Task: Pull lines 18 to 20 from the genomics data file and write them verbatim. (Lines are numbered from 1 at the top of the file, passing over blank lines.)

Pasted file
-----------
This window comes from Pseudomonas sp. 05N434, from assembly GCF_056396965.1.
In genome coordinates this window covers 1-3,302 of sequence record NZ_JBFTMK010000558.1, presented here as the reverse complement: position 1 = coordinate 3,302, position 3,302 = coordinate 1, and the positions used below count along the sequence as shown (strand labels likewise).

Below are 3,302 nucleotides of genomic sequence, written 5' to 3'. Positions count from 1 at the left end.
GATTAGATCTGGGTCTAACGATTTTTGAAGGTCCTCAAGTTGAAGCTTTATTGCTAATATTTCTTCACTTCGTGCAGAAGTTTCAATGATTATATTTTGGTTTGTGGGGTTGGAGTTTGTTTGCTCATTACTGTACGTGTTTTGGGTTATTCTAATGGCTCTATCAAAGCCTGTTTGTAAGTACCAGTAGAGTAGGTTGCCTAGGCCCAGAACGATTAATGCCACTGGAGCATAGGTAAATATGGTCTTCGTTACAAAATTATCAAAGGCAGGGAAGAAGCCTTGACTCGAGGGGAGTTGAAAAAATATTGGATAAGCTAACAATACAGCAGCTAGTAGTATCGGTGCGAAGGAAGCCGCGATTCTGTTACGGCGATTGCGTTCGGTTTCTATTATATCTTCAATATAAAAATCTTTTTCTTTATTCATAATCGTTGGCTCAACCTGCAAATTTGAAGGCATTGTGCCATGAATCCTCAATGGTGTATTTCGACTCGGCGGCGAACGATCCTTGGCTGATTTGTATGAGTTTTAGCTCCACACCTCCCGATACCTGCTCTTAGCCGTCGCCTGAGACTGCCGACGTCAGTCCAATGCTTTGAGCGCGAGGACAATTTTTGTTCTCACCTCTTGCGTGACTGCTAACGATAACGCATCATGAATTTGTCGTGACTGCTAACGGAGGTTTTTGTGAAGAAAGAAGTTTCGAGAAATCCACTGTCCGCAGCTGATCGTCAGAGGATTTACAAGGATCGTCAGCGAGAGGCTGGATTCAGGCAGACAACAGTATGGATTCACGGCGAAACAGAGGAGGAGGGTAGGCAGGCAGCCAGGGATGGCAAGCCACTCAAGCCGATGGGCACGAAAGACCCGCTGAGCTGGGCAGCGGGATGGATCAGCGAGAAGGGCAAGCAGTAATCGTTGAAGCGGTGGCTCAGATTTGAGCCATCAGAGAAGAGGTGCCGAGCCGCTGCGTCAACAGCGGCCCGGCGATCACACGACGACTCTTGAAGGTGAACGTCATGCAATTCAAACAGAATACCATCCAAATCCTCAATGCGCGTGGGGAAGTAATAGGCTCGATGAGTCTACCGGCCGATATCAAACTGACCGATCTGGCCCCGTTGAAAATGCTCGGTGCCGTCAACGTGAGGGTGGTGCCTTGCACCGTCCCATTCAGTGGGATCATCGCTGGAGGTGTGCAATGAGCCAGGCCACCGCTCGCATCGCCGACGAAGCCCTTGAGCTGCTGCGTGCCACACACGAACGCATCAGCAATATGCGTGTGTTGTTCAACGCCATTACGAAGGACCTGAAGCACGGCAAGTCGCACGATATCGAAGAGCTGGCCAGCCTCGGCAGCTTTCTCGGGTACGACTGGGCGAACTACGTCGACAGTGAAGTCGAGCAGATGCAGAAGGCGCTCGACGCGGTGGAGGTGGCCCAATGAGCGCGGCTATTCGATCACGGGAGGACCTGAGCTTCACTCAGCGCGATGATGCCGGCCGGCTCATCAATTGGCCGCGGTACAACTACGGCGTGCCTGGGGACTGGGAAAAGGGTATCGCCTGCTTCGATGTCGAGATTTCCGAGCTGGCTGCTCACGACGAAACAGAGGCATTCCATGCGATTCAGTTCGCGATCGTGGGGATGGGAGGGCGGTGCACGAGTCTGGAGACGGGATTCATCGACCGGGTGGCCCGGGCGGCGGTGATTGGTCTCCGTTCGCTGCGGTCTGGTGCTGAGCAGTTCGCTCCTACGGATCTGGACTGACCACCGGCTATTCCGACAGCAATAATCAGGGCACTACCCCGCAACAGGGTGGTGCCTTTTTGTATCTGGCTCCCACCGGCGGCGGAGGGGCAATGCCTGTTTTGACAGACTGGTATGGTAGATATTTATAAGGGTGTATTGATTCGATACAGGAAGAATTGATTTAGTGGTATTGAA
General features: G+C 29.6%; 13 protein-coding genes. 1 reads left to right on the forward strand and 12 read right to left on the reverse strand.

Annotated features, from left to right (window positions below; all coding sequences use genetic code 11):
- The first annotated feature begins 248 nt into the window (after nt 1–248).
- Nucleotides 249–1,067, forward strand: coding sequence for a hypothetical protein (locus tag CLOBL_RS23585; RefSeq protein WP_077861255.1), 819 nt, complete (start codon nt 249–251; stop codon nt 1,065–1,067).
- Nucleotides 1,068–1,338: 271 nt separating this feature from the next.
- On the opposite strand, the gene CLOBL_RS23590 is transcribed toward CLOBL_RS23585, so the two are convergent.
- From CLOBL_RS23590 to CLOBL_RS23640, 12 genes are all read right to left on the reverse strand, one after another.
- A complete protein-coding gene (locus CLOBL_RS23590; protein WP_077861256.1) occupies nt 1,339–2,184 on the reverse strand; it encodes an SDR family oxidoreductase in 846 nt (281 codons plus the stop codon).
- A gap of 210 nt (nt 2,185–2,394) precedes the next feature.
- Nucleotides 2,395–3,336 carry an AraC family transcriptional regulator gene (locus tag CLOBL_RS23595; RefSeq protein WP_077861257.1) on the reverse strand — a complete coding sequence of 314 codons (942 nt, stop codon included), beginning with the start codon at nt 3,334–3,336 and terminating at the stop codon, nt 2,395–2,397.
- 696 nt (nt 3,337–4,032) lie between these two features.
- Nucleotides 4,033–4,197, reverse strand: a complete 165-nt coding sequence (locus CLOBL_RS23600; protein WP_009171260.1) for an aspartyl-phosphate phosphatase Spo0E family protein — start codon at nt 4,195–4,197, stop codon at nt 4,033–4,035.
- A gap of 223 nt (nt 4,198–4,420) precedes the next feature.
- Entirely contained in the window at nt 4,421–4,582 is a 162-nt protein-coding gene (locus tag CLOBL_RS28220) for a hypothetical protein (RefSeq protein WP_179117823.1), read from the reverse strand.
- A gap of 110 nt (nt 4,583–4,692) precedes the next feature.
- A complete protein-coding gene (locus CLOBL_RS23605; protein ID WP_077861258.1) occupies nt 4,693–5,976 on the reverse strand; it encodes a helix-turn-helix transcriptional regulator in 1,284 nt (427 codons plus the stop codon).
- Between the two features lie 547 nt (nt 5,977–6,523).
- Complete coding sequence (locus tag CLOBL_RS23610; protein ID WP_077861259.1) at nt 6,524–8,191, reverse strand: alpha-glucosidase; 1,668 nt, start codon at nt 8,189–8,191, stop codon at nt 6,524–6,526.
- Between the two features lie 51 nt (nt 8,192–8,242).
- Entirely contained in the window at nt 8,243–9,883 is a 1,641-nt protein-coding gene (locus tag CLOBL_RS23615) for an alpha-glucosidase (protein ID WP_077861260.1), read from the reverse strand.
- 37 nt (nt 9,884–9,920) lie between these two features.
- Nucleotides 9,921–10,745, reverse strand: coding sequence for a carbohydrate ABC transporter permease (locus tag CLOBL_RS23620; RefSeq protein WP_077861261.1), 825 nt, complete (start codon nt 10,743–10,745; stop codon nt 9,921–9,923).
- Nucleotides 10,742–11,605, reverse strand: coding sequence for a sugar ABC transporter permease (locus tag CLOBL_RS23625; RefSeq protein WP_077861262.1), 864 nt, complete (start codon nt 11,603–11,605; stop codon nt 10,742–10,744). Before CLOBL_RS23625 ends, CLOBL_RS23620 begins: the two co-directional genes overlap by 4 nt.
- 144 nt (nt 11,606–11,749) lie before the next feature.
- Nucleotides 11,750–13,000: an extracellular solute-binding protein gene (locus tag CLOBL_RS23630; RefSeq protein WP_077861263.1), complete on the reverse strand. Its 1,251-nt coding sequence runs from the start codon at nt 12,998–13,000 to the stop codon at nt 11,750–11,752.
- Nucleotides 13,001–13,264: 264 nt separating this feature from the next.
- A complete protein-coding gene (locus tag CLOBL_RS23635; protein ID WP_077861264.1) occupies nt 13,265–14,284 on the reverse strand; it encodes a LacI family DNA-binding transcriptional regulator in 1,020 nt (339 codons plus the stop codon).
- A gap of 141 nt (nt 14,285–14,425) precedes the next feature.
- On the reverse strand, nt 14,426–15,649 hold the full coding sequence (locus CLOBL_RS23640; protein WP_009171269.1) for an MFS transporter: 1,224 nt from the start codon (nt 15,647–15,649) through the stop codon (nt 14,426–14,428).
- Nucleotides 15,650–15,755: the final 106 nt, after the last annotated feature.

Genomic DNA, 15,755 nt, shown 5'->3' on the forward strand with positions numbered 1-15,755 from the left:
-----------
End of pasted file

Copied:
- Entirely contained in the window at nt 4,421–4,582 is a 162-nt protein-coding gene (locus tag CLOBL_RS28220) for a hypothetical protein (RefSeq protein WP_179117823.1), read from the reverse strand.
- A gap of 110 nt (nt 4,583–4,692) precedes the next feature.
- A complete protein-coding gene (locus CLOBL_RS23605; protein ID WP_077861258.1) occupies nt 4,693–5,976 on the reverse strand; it encodes a helix-turn-helix transcriptional regulator in 1,284 nt (427 codons plus the stop codon).